Russia Diversifies Gas Export Markets - Increasing Focus on Asia to Offset Potential Decline in Supply to Europe
- Language: English
- 43 Pages
- Published: August 2012
- Region: Asia, Europe, Russia
On April 21st 2015 the European Commission, in its capacity as the EU's competition watchdog, formally charged the Russian gas monopoly Gazprom with abusing its position in European gas markets to inhibit competition and overcharge some EU states. The case is likely to last for several years, and Gazprom may be open to compromise on some of the charges. Even if Gazprom is forced to open up its distribution system to greater competition, the high level of dependence of some EU states on Russian gas is unlikely to change in the short to medium term. Given the tense geopolitical context in which the charges have been brought, however, an unpredictable and aggressive reaction from the Russian side cannot be entirely ruled out.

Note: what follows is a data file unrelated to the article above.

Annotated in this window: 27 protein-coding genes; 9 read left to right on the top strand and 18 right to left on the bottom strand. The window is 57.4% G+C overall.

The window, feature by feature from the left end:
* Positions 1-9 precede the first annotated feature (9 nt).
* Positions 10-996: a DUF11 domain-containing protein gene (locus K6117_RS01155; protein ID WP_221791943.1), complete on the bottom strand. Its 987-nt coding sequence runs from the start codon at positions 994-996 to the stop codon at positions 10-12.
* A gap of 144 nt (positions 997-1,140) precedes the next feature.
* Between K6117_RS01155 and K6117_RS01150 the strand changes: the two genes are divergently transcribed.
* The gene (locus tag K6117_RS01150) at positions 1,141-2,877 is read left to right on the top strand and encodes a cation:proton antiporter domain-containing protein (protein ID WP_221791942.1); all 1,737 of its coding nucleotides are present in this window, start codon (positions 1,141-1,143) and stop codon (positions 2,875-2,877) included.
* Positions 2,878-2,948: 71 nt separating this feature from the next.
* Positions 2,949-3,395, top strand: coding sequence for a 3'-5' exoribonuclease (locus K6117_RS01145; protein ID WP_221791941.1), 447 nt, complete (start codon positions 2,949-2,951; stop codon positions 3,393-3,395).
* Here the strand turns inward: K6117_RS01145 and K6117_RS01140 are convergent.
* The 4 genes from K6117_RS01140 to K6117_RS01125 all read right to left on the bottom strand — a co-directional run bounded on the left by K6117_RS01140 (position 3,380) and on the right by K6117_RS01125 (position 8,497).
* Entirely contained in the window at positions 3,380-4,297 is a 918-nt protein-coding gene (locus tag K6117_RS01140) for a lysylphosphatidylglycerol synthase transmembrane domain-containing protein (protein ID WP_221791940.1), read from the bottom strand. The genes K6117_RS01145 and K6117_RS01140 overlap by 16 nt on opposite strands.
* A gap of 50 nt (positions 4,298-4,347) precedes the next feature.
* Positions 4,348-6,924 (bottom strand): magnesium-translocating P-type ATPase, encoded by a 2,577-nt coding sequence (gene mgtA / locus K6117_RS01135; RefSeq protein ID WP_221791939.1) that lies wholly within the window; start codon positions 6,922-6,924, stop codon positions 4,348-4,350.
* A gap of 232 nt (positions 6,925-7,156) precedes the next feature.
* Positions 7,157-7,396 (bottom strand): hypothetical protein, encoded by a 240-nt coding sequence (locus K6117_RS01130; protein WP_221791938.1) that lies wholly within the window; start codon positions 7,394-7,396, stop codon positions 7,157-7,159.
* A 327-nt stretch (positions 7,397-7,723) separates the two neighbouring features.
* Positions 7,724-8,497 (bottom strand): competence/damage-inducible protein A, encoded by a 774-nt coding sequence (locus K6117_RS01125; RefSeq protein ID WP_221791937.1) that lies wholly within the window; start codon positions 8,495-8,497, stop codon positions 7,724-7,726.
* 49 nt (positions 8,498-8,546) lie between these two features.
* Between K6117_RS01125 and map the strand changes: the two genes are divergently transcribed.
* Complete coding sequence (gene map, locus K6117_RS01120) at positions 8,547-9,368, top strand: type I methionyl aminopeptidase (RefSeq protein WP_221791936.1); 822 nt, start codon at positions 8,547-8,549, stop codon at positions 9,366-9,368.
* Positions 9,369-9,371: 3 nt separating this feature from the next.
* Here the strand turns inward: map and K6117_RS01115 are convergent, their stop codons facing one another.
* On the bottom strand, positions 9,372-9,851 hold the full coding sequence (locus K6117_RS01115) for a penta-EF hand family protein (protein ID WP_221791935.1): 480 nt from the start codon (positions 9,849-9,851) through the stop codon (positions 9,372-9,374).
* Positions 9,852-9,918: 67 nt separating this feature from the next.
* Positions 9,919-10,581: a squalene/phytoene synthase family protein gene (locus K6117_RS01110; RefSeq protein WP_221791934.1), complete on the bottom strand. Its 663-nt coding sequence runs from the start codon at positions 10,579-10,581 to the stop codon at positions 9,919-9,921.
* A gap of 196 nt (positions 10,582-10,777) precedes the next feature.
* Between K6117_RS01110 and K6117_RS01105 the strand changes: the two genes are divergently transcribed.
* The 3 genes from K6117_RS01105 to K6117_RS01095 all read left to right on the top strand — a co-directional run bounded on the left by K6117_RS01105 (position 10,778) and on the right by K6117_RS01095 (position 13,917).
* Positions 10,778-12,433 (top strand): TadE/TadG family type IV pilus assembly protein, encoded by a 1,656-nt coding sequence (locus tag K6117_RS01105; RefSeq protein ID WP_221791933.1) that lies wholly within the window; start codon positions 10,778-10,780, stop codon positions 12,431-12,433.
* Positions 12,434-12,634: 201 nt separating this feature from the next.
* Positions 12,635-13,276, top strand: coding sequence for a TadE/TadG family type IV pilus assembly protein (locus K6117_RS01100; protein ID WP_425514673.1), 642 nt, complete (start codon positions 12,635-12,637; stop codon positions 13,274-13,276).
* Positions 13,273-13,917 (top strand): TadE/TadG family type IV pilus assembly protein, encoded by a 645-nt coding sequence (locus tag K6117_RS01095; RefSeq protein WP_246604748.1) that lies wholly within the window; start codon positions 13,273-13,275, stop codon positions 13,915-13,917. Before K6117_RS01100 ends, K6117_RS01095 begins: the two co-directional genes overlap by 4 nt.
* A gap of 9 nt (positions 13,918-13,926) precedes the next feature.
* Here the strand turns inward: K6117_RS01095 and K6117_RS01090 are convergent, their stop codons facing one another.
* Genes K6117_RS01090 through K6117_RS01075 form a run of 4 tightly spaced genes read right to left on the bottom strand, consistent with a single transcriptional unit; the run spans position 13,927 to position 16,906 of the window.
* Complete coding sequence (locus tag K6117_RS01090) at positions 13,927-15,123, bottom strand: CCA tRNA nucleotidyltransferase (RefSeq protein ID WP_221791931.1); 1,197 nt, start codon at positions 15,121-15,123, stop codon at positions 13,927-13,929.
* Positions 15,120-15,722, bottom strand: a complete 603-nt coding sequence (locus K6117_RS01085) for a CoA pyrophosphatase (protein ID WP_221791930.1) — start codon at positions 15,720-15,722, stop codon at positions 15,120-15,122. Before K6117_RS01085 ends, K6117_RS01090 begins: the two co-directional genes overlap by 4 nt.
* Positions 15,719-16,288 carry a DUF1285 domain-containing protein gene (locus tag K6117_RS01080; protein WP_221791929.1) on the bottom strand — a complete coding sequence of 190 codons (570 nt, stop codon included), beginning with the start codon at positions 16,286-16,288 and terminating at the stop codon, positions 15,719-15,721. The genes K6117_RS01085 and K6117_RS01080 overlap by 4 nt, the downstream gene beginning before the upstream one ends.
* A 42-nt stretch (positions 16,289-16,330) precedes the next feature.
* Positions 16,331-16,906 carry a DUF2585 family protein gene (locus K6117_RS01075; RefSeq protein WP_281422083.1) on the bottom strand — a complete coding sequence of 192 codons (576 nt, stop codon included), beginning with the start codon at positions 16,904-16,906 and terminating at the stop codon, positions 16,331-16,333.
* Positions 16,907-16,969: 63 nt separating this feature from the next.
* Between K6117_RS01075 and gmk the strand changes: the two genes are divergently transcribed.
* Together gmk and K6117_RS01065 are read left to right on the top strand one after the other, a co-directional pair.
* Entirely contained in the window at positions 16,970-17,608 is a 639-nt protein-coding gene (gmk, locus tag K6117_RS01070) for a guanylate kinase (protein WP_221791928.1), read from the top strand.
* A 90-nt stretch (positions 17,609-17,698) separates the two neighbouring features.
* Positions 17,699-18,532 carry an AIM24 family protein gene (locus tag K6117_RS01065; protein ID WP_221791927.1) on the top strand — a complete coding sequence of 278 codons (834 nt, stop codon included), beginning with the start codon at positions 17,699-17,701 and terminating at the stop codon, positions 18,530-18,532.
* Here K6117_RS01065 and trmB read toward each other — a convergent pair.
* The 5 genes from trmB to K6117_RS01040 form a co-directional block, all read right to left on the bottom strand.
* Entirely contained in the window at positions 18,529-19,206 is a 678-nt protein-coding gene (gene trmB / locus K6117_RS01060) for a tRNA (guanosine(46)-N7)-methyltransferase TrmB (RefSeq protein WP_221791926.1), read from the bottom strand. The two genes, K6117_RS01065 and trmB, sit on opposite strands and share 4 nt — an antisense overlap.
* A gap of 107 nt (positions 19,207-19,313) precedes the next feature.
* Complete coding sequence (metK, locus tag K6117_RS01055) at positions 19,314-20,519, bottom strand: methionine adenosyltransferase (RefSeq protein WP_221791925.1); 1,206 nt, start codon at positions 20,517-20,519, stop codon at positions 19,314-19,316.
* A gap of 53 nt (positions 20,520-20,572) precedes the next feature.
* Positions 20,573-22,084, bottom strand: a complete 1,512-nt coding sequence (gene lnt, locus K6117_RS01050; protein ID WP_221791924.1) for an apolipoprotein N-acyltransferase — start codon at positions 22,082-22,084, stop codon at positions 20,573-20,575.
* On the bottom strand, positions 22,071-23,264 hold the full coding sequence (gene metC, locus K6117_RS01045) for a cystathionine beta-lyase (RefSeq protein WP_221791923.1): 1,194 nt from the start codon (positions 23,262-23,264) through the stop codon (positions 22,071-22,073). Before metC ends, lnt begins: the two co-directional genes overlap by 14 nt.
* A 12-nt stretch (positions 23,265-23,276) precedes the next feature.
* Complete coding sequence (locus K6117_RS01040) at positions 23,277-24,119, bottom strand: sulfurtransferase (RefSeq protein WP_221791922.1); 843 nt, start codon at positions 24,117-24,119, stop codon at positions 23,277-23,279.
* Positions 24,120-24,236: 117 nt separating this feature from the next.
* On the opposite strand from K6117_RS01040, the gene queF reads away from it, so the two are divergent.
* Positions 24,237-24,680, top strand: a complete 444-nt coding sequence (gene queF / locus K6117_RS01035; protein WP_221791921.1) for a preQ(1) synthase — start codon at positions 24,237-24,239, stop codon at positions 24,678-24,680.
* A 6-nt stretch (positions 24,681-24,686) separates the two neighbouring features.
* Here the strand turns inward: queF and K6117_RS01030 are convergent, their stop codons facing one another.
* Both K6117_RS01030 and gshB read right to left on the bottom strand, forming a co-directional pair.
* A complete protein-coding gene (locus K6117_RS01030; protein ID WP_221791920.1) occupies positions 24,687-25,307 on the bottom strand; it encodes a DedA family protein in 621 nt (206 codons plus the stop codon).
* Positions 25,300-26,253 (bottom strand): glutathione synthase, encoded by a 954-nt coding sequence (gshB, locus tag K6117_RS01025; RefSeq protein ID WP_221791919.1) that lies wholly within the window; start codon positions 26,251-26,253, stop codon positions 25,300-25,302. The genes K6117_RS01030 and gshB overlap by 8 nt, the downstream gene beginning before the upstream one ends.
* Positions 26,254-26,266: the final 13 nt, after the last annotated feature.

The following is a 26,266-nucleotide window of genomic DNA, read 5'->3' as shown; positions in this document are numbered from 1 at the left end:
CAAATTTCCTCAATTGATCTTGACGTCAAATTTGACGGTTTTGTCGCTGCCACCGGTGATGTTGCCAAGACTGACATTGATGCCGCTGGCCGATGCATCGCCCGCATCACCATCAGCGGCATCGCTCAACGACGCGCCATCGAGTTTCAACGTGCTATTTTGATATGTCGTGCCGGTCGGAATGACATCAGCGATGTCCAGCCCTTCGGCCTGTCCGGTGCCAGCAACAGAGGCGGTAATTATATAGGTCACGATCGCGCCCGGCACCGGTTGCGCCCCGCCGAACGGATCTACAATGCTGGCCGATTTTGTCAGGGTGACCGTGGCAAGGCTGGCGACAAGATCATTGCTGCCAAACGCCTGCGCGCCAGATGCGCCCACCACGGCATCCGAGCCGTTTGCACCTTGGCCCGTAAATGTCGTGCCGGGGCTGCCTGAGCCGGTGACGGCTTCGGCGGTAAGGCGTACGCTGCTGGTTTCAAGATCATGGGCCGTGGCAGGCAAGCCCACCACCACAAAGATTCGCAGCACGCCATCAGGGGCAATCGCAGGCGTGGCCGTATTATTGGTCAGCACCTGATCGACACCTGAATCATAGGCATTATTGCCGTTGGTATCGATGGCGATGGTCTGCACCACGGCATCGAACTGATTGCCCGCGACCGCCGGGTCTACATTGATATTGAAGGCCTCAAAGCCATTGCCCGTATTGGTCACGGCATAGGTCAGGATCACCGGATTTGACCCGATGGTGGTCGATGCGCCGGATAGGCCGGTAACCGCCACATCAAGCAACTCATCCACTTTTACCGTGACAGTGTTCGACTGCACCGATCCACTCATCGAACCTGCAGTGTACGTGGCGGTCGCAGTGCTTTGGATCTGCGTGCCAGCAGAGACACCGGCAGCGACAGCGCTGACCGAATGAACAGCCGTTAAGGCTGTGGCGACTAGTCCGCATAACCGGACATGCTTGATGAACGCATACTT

The Commission's case centres on three charges. It claims that Russia has been doing the following:
The dispute with Gazprom has been brewing for a long time, and although the Commission's actions are in line with a new tough approach to big non-EU companies-as exemplified by the recent Google case, another antitrust suit, in which the Commission accuses Google of abusing its dominant position in the Internet-search market-there is a significant political dimension to the case. Whether in spite or because of the Ukraine conflict, the decision signals that the Commission is willing to run the risk of further aggravating tensions with Russia.
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European Commission puts Gazprom in the dock
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